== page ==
As it happens in many job fields, the filmmaking one is filled with jargon. If you ever find yourself on a film set, you might bump into a sweaty runner and be asked: “Have you seen the juicer?.” No, the runner doesn’t want to make himself an orange juice and he isn’t looking for an alcoholic either. Knowing the jargon and how people talk will always make your life a bit easier and distinguish you from the many wannabes that want to break into this industry.
The screenwriting business makes no exceptions. If you have already completed a screenplay (a spec, in all probability), you may be asking yourself what the next steps for your baby are going to be. At that point, knowing what an “unsolicited script” is, it’s just crucial. If you browse most production company websites, you will frequently find out that they do not accept unsolicited material. So, what does that even mean?
An unsolicited submission is a screenplay submission that is not coming from a professional source, like an agent or a manager. Unfortunately, getting an agent or a manager read your script and vouch for you with a producer isn’t any easier. And ironically, most agencies don’t accept unsolicited material either. Yes, this industry is no different from the others, where you need the experience to get a job, and you need a job to get experience. In your case, you need an agent to get to a producer, and a producer to get an agent. This is simply because both production companies and agencies are already swamped with work and overloaded with spec scripts from established screenwriters and directors, and the chances that they might consider a new client or writer are meagre.
Luckily for you, there are a few ways to break this seemingly endless loop and make a company want to read your script. Let’s get down to it.
No matter how much you love lying on your sofa and working on your next magnum opus, you should never forget that the Film and TV industries are worlds where knowing the right connection might change your life in a blink. No wonder Francis Ford Coppola and George Lucas became pals back in their youth, sharing their artistic passions and helping each other out in a complex industry. Get yourself out there and go to festivals, conferences, seminars, exhibitions, and so on. The world abounds with talented, committed people that can teach you something about their profession, and they might see something spark in your writing. One day, one of these people might be a producer or an agent interested in reading your magnum opus.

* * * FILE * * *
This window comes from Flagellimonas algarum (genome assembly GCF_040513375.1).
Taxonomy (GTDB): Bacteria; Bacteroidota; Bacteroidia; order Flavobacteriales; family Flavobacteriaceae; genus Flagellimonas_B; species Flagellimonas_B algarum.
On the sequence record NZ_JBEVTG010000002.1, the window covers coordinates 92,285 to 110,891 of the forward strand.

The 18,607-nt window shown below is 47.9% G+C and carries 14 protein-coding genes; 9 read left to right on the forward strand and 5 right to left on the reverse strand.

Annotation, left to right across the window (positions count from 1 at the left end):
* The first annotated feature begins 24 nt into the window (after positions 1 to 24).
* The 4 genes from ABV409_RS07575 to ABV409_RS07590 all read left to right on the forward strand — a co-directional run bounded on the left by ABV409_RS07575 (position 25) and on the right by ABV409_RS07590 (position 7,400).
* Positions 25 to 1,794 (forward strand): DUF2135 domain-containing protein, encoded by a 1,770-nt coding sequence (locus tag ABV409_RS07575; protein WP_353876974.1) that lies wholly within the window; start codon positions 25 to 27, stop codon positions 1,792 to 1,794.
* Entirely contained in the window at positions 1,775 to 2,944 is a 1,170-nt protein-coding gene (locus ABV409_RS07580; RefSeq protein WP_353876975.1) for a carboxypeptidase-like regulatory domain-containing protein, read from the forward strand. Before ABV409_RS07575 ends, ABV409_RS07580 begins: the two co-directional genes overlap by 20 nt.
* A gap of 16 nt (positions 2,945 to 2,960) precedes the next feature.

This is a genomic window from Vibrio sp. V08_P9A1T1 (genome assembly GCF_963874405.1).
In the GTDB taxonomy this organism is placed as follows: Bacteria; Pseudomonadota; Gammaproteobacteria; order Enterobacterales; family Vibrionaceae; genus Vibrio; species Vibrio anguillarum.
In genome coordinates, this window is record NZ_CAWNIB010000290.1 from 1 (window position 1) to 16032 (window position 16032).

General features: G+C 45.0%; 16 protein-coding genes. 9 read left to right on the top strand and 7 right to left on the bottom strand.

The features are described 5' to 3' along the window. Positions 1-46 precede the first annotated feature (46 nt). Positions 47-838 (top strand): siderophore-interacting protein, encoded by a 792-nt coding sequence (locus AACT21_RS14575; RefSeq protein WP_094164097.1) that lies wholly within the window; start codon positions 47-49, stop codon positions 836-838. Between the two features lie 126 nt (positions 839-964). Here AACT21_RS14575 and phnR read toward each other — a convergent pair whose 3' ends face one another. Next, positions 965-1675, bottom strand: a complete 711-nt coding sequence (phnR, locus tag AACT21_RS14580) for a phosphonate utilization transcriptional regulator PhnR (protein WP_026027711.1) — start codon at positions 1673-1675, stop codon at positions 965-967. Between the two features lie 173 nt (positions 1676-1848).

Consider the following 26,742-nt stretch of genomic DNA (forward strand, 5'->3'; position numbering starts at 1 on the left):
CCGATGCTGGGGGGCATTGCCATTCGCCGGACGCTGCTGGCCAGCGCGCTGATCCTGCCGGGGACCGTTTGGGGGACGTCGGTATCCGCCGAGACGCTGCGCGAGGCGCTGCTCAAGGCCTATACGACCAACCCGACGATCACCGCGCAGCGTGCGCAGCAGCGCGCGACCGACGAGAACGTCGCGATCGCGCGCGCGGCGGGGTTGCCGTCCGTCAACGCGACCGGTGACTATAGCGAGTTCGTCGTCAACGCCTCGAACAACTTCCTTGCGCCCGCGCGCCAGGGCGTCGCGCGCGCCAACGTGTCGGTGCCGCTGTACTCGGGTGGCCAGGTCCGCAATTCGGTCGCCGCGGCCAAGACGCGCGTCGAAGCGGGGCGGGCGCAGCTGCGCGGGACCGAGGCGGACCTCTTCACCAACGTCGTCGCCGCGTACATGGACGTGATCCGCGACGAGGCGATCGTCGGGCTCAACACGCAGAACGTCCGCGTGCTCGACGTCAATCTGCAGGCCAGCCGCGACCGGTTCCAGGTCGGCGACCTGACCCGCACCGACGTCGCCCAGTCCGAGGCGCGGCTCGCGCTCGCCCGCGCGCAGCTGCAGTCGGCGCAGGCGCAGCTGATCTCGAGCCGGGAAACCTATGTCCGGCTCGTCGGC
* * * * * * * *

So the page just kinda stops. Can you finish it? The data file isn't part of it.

#2 Screenplay Competitions
Screenplays contests are seemingly everywhere now, more than ever. Some are great, others not so much, and it can indeed be challenging to distinguish them. Not so long ago, screenplay competitions used to be more of a LA thing, but things are changing now. New contests have been founded in the UK and elsewhere in the world. Producing is shifting to remote working, meaning that it does not matter where you live (and where you get recognition). At the same time, many companies are more eager to find original international content that can bring some freshness on the market. If you find a respectable competition and place at the top, that can only be fantastic news for you. If you don’t have somebody vouching for, an award can always show that you have something interesting in your portfolio, and a producer or an agent might be more willing to give you a shot.
#3 Pitching, pitching, pitching!
What’s been said about screenplay competitions, it’s not so different for pitch services and events — more and more every year. But what’s so great about pitches that a screenplay competition can’t give you? While contests generally overflow with submissions (up to thousands), making it extremely difficult to get to the top, pitching gives you the chance to talk directly to producers, sometimes even in a one-to-one meeting. If you have got a clear concept and a bulletproof screenplay, pitches are unique experiences that can help you make new fruitful connections and get feedback on your project from an expert.
Not to mention that pitching is always a great practice. Once you break into the industry, being able to give a hooking, concise presentation of your project is a skill that will always come in handy. Pitches can be expensive and, again, it might be tough to find a valid platform or event.
At unsolicitedscripts.com, our Pitch Network relies on a selected, trusted pool of Feature, Short Film & TV producers who are actively searching for new projects. And you don’t need to compete with other applicants: each submission is evaluated only on its own merit. Each script is read by three different readers – if they all think your script is solid enough we match you with a producer. Do you want to know more? Check here.